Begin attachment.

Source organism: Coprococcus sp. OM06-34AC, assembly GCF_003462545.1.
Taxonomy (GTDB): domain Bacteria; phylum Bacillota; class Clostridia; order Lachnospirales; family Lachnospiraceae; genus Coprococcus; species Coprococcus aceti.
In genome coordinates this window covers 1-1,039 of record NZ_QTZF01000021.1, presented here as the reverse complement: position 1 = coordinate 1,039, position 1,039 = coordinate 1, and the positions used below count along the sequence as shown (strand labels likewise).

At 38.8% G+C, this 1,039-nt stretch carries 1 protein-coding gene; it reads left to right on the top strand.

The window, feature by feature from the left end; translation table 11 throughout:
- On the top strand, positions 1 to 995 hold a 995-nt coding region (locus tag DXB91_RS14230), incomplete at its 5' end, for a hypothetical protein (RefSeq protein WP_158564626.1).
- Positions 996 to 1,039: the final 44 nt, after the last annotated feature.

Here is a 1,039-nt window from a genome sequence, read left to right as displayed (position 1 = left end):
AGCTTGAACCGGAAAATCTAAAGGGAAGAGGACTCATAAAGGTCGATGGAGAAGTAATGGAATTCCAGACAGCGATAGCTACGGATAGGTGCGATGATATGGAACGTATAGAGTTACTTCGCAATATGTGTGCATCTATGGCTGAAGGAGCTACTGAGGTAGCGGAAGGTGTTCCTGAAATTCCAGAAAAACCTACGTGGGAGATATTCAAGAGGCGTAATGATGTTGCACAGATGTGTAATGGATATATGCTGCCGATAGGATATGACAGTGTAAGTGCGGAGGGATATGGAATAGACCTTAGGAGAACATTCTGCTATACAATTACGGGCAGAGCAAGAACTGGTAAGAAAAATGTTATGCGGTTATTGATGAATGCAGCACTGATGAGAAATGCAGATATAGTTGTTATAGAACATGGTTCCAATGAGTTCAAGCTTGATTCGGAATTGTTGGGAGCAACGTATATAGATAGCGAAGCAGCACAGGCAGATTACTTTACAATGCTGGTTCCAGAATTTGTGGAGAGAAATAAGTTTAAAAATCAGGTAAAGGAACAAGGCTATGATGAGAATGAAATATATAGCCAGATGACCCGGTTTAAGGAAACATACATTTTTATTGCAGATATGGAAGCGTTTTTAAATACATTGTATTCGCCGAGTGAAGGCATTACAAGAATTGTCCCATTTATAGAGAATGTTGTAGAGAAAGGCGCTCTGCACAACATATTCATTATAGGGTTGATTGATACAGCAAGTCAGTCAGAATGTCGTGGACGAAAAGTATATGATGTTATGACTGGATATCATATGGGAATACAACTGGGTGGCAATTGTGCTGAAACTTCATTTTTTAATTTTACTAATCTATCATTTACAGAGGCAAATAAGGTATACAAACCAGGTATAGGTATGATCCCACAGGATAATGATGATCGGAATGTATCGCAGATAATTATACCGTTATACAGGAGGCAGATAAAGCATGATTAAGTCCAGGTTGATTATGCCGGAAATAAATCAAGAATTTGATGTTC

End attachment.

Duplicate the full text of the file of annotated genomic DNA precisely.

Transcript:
Source organism: Coprococcus sp. OM06-34AC, assembly GCF_003462545.1.
Taxonomy (GTDB): domain Bacteria; phylum Bacillota; class Clostridia; order Lachnospirales; family Lachnospiraceae; genus Coprococcus; species Coprococcus aceti.
In genome coordinates this window covers 1-1,039 of record NZ_QTZF01000021.1, presented here as the reverse complement: position 1 = coordinate 1,039, position 1,039 = coordinate 1, and the positions used below count along the sequence as shown (strand labels likewise).

At 38.8% G+C, this 1,039-nt stretch carries 1 protein-coding gene; it reads left to right on the top strand.

The window, feature by feature from the left end; translation table 11 throughout:
- On the top strand, positions 1 to 995 hold a 995-nt coding region (locus tag DXB91_RS14230), incomplete at its 5' end, for a hypothetical protein (RefSeq protein WP_158564626.1).
- Positions 996 to 1,039: the final 44 nt, after the last annotated feature.

Here is a 1,039-nt window from a genome sequence, read left to right as displayed (position 1 = left end):
AGCTTGAACCGGAAAATCTAAAGGGAAGAGGACTCATAAAGGTCGATGGAGAAGTAATGGAATTCCAGACAGCGATAGCTACGGATAGGTGCGATGATATGGAACGTATAGAGTTACTTCGCAATATGTGTGCATCTATGGCTGAAGGAGCTACTGAGGTAGCGGAAGGTGTTCCTGAAATTCCAGAAAAACCTACGTGGGAGATATTCAAGAGGCGTAATGATGTTGCACAGATGTGTAATGGATATATGCTGCCGATAGGATATGACAGTGTAAGTGCGGAGGGATATGGAATAGACCTTAGGAGAACATTCTGCTATACAATTACGGGCAGAGCAAGAACTGGTAAGAAAAATGTTATGCGGTTATTGATGAATGCAGCACTGATGAGAAATGCAGATATAGTTGTTATAGAACATGGTTCCAATGAGTTCAAGCTTGATTCGGAATTGTTGGGAGCAACGTATATAGATAGCGAAGCAGCACAGGCAGATTACTTTACAATGCTGGTTCCAGAATTTGTGGAGAGAAATAAGTTTAAAAATCAGGTAAAGGAACAAGGCTATGATGAGAATGAAATATATAGCCAGATGACCCGGTTTAAGGAAACATACATTTTTATTGCAGATATGGAAGCGTTTTTAAATACATTGTATTCGCCGAGTGAAGGCATTACAAGAATTGTCCCATTTATAGAGAATGTTGTAGAGAAAGGCGCTCTGCACAACATATTCATTATAGGGTTGATTGATACAGCAAGTCAGTCAGAATGTCGTGGACGAAAAGTATATGATGTTATGACTGGATATCATATGGGAATACAACTGGGTGGCAATTGTGCTGAAACTTCATTTTTTAATTTTACTAATCTATCATTTACAGAGGCAAATAAGGTATACAAACCAGGTATAGGTATGATCCCACAGGATAATGATGATCGGAATGTATCGCAGATAATTATACCGTTATACAGGAGGCAGATAAAGCATGATTAAGTCCAGGTTGATTATGCCGGAAATAAATCAAGAATTTGATGTTC